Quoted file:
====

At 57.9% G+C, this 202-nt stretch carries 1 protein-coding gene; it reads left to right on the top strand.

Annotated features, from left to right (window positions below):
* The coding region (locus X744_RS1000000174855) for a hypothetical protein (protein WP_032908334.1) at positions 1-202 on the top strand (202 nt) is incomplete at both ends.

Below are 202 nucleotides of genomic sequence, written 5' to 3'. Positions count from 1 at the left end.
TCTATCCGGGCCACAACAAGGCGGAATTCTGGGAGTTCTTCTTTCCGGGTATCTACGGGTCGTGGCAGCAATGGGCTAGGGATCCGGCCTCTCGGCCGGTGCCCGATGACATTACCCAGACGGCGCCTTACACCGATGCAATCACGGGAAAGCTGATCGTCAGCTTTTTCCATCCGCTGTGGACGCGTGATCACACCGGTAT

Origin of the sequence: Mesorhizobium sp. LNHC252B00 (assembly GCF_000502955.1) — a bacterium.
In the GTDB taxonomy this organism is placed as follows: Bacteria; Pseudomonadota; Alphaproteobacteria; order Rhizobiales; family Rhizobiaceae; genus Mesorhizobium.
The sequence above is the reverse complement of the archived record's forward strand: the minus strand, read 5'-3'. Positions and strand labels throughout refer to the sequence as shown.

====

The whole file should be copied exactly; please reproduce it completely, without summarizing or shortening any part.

At 57.9% G+C, this 202-nt stretch carries 1 protein-coding gene; it reads left to right on the top strand.

Annotated features, from left to right (window positions below):
* The coding region (locus X744_RS1000000174855) for a hypothetical protein (protein WP_032908334.1) at positions 1-202 on the top strand (202 nt) is incomplete at both ends.

Below are 202 nucleotides of genomic sequence, written 5' to 3'. Positions count from 1 at the left end.
TCTATCCGGGCCACAACAAGGCGGAATTCTGGGAGTTCTTCTTTCCGGGTATCTACGGGTCGTGGCAGCAATGGGCTAGGGATCCGGCCTCTCGGCCGGTGCCCGATGACATTACCCAGACGGCGCCTTACACCGATGCAATCACGGGAAAGCTGATCGTCAGCTTTTTCCATCCGCTGTGGACGCGTGATCACACCGGTAT

Origin of the sequence: Mesorhizobium sp. LNHC252B00 (assembly GCF_000502955.1) — a bacterium.
In the GTDB taxonomy this organism is placed as follows: Bacteria; Pseudomonadota; Alphaproteobacteria; order Rhizobiales; family Rhizobiaceae; genus Mesorhizobium.
The sequence above is the reverse complement of the archived record's forward strand: the minus strand, read 5'-3'. Positions and strand labels throughout refer to the sequence as shown.